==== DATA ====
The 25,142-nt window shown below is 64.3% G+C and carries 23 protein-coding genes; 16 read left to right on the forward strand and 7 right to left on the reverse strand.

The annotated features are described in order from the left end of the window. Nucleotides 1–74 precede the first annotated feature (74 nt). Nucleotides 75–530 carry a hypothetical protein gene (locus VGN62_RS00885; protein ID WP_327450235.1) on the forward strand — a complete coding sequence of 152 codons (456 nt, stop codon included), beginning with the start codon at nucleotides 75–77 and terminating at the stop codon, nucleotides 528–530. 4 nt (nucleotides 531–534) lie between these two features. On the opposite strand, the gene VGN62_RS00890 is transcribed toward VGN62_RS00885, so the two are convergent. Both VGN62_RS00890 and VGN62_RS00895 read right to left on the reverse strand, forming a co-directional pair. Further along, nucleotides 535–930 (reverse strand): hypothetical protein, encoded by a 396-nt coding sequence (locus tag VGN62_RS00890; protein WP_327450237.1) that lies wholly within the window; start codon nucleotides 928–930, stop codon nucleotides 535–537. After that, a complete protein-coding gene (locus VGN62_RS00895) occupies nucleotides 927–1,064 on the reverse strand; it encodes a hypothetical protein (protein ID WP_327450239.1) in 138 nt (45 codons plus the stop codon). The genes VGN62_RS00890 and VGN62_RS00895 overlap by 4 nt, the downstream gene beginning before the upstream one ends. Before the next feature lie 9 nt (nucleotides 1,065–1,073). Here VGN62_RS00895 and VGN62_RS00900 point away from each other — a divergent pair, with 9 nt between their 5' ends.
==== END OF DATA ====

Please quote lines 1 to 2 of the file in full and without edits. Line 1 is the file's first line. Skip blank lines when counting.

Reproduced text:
The 25,142-nt window shown below is 64.3% G+C and carries 23 protein-coding genes; 16 read left to right on the forward strand and 7 right to left on the reverse strand.

The annotated features are described in order from the left end of the window. Nucleotides 1–74 precede the first annotated feature (74 nt). Nucleotides 75–530 carry a hypothetical protein gene (locus VGN62_RS00885; protein ID WP_327450235.1) on the forward strand — a complete coding sequence of 152 codons (456 nt, stop codon included), beginning with the start codon at nucleotides 75–77 and terminating at the stop codon, nucleotides 528–530. 4 nt (nucleotides 531–534) lie between these two features. On the opposite strand, the gene VGN62_RS00890 is transcribed toward VGN62_RS00885, so the two are convergent. Both VGN62_RS00890 and VGN62_RS00895 read right to left on the reverse strand, forming a co-directional pair. Further along, nucleotides 535–930 (reverse strand): hypothetical protein, encoded by a 396-nt coding sequence (locus tag VGN62_RS00890; protein WP_327450237.1) that lies wholly within the window; start codon nucleotides 928–930, stop codon nucleotides 535–537. After that, a complete protein-coding gene (locus VGN62_RS00895) occupies nucleotides 927–1,064 on the reverse strand; it encodes a hypothetical protein (protein ID WP_327450239.1) in 138 nt (45 codons plus the stop codon). The genes VGN62_RS00890 and VGN62_RS00895 overlap by 4 nt, the downstream gene beginning before the upstream one ends. Before the next feature lie 9 nt (nucleotides 1,065–1,073). Here VGN62_RS00895 and VGN62_RS00900 point away from each other — a divergent pair, with 9 nt between their 5' ends.